Mouth Cancer Awareness Day 2017 – Wednesday, September 20
Mouth cancer is an important global healthcare problem. There are more than 300 cases of cancer of the mouth (oral cavity and pharynx) reported in Ireland every year. These cancers are more common in men than in women. However, the occurance of cancer of the mouth in women has increased significantly at a rate of 3% per year since 1994. It mainly affects older people although younger people are being diagnosed now. In Britain, the incidence of mouth cancer has increased faster than any other cancer in the past 25 years.
According to the National Cancer Registry in Ireland, roughly half of all mouth cancers and even fewer cancers of the pharynx are diagnosed at an early stage. This can result in more complex treatment with greater impact on quality of life and overall survival. Whilst it depends on the cancer site, we know that more than half of those treated will have good survival outcomes and these continue to improve each year.
Early detection of mouth cancer greatly improves the chances of survival.
To find out more about mouth cancer, the signs and symptoms, the risk factors or other information about cancer please follow the link www.cancer.ie.
Dentists have a key role to play in the early detection of mouth cancer and in the prevention of the disease by identifying those patients who are exposed to risk factors.
The next time you attend your dentist for a check-up, he/she will also give you a mouth cancer exam.The examination is quick and painless.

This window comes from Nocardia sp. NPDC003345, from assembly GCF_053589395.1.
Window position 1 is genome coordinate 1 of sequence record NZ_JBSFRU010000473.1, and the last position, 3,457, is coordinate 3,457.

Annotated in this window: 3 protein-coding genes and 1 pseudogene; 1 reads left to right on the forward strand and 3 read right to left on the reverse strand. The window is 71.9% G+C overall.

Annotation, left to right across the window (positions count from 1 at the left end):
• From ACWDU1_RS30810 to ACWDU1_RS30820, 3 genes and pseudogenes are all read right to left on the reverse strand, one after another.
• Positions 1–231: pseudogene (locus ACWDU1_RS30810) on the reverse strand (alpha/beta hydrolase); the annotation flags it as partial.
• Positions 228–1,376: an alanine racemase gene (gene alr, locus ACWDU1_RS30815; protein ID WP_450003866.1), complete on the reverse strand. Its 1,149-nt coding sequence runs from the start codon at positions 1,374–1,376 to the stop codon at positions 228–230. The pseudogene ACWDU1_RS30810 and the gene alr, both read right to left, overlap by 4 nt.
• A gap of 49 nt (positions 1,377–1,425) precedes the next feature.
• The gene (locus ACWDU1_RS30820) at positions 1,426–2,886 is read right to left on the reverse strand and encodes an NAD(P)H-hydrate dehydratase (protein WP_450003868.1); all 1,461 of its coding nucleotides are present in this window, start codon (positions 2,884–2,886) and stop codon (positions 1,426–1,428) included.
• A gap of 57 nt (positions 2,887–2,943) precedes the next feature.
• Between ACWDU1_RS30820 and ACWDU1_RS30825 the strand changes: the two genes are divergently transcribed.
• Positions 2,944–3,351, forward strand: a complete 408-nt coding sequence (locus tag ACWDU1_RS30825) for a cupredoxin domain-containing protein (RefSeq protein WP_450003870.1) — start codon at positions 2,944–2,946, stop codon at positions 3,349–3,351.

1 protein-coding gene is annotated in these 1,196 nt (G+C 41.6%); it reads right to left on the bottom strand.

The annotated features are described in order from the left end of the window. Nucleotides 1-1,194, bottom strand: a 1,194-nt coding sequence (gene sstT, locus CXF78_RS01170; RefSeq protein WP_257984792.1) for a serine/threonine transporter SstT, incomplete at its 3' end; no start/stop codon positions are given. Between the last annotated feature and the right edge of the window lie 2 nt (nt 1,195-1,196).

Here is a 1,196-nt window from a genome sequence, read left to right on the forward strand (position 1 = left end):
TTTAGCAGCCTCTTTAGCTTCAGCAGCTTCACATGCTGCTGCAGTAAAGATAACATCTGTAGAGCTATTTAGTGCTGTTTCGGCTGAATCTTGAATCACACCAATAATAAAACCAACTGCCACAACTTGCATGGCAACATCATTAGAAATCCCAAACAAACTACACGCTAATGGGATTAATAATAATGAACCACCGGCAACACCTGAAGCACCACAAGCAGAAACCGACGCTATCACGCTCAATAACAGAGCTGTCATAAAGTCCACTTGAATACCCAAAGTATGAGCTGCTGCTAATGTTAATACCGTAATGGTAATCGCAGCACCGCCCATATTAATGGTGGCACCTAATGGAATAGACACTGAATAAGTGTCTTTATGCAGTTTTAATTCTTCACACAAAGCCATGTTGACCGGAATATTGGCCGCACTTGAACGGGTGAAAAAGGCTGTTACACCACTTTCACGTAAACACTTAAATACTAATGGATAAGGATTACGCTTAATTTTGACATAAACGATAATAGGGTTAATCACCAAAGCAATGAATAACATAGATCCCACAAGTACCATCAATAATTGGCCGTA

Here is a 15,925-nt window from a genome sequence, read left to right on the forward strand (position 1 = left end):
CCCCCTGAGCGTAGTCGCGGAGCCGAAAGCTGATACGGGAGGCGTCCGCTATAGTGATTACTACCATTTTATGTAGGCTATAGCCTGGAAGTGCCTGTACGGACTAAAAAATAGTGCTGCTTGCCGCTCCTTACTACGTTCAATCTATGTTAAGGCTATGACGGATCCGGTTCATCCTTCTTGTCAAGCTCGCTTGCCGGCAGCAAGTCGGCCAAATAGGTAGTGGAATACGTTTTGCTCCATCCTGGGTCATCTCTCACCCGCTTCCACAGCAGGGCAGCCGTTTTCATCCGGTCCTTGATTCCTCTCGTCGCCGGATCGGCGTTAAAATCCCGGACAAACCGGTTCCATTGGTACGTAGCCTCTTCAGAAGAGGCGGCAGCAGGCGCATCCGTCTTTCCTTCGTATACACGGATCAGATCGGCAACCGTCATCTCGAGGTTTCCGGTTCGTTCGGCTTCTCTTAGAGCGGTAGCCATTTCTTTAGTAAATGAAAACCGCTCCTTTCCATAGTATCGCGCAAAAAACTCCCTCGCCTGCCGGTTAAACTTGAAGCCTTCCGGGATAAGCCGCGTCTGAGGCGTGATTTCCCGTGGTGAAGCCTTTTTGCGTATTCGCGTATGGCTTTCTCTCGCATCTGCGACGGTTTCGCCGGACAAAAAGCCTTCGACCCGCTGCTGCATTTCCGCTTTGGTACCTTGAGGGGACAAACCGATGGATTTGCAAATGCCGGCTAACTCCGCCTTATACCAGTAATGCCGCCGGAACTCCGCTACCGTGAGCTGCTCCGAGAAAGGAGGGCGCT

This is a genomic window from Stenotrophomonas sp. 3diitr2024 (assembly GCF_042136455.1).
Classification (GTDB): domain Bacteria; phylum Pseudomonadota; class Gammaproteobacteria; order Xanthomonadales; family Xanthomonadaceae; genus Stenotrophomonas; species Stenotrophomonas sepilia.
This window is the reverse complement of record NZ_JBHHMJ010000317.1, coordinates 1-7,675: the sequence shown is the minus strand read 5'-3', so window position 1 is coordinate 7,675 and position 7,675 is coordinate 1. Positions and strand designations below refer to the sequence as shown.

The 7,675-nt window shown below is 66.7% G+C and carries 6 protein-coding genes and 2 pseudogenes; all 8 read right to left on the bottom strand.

How can I make sure that my mouth stays healthy?
- Visit a dentist regularly even if you wear dentures. This is especially important if you smoke and drink alcohol.
- When brushing your teeth, look out for any changes in your mouth or neck. Early warning signs include ulcers that do not heal within three weeks, red or white patches in the mouth, or other unusual changes in the mouth or neck.
- When exposed to the sun, make sure to use the correct type of barrier cream on your lips.
- Eat plenty of fresh fruit and vegetables. A good diet, rich in vitamins A, C and E, helps the body to protect itself from most cancers.
- Avoid the risk factors for mouth cancer. These include:
- Smoking tobacco – cigarettes, roll-ups, cigars, pipes or cannabis.
- Excessive alcohol consumption.
- Using both tobacco and alcohol together – this greatly increases your risk.
- Excessive exposure to sunlight or radiation (for lip cancer).
- Chewing tobacco, betelguid, gutkha and paan.
- A diet lacking in fruit and vegetables.
- Viral infections, e.g., human papillomavirus (HPV). HPV can be spread through oral sex.
If you are concerned about cancer, worried about symptoms or you just want to know more about how you can reduce your risk of getting cancer why not talk to a specialist cancer nurse on the National Cancer Helpline on freefone 1 800 200 700. The opening hours are 9.00am-7.00pm Monday to Thursday and 9.00am-5.00pm on Fridays. You can email the nurse also firstname.lastname@example.org or talk to a nurse live on cancerchat or talk to others in the cancerforum at www.cancer.ie